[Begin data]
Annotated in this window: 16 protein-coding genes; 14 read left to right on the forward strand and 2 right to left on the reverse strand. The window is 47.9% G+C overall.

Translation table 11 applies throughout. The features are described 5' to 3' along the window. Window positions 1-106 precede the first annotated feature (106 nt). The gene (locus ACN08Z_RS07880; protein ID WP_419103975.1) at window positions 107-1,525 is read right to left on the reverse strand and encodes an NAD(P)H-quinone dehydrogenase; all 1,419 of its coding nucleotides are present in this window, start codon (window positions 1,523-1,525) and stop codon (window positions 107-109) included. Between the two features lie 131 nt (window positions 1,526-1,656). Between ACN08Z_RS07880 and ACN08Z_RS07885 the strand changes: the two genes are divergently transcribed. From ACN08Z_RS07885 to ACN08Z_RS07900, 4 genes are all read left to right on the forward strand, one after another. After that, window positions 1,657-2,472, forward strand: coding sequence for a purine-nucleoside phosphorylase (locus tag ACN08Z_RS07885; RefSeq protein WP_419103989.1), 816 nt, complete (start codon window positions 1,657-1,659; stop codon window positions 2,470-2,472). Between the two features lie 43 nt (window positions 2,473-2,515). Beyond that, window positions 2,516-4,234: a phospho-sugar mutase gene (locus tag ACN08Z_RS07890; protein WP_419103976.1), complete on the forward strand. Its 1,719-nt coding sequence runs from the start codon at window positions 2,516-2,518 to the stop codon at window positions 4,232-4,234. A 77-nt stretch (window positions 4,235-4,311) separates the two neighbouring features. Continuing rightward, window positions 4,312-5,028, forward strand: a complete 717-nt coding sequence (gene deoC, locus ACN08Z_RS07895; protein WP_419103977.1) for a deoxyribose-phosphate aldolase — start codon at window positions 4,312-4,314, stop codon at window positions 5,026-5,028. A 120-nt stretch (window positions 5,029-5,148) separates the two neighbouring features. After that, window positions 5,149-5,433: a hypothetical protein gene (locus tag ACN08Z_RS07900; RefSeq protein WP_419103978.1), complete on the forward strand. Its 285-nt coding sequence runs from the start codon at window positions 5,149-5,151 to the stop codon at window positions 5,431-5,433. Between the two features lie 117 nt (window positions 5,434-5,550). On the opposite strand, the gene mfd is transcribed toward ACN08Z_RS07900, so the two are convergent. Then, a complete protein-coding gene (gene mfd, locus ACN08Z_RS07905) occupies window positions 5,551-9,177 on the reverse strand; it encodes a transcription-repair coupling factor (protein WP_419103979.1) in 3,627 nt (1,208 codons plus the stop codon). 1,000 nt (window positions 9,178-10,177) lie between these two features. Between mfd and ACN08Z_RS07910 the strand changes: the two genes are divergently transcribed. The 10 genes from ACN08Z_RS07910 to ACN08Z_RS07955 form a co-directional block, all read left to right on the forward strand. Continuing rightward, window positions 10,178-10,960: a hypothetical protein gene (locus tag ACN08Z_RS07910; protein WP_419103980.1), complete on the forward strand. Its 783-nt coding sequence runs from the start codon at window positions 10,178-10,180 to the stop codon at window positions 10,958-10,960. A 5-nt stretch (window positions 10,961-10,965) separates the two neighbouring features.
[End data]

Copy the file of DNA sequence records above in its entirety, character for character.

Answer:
Annotated in this window: 16 protein-coding genes; 14 read left to right on the forward strand and 2 right to left on the reverse strand. The window is 47.9% G+C overall.

Translation table 11 applies throughout. The features are described 5' to 3' along the window. Window positions 1-106 precede the first annotated feature (106 nt). The gene (locus ACN08Z_RS07880; protein ID WP_419103975.1) at window positions 107-1,525 is read right to left on the reverse strand and encodes an NAD(P)H-quinone dehydrogenase; all 1,419 of its coding nucleotides are present in this window, start codon (window positions 1,523-1,525) and stop codon (window positions 107-109) included. Between the two features lie 131 nt (window positions 1,526-1,656). Between ACN08Z_RS07880 and ACN08Z_RS07885 the strand changes: the two genes are divergently transcribed. From ACN08Z_RS07885 to ACN08Z_RS07900, 4 genes are all read left to right on the forward strand, one after another. After that, window positions 1,657-2,472, forward strand: coding sequence for a purine-nucleoside phosphorylase (locus tag ACN08Z_RS07885; RefSeq protein WP_419103989.1), 816 nt, complete (start codon window positions 1,657-1,659; stop codon window positions 2,470-2,472). Between the two features lie 43 nt (window positions 2,473-2,515). Beyond that, window positions 2,516-4,234: a phospho-sugar mutase gene (locus tag ACN08Z_RS07890; protein WP_419103976.1), complete on the forward strand. Its 1,719-nt coding sequence runs from the start codon at window positions 2,516-2,518 to the stop codon at window positions 4,232-4,234. A 77-nt stretch (window positions 4,235-4,311) separates the two neighbouring features. Continuing rightward, window positions 4,312-5,028, forward strand: a complete 717-nt coding sequence (gene deoC, locus ACN08Z_RS07895; protein WP_419103977.1) for a deoxyribose-phosphate aldolase — start codon at window positions 4,312-4,314, stop codon at window positions 5,026-5,028. A 120-nt stretch (window positions 5,029-5,148) separates the two neighbouring features. After that, window positions 5,149-5,433: a hypothetical protein gene (locus tag ACN08Z_RS07900; RefSeq protein WP_419103978.1), complete on the forward strand. Its 285-nt coding sequence runs from the start codon at window positions 5,149-5,151 to the stop codon at window positions 5,431-5,433. Between the two features lie 117 nt (window positions 5,434-5,550). On the opposite strand, the gene mfd is transcribed toward ACN08Z_RS07900, so the two are convergent. Then, a complete protein-coding gene (gene mfd, locus ACN08Z_RS07905) occupies window positions 5,551-9,177 on the reverse strand; it encodes a transcription-repair coupling factor (protein WP_419103979.1) in 3,627 nt (1,208 codons plus the stop codon). 1,000 nt (window positions 9,178-10,177) lie between these two features. Between mfd and ACN08Z_RS07910 the strand changes: the two genes are divergently transcribed. The 10 genes from ACN08Z_RS07910 to ACN08Z_RS07955 form a co-directional block, all read left to right on the forward strand. Continuing rightward, window positions 10,178-10,960: a hypothetical protein gene (locus tag ACN08Z_RS07910; protein WP_419103980.1), complete on the forward strand. Its 783-nt coding sequence runs from the start codon at window positions 10,178-10,180 to the stop codon at window positions 10,958-10,960. A 5-nt stretch (window positions 10,961-10,965) separates the two neighbouring features.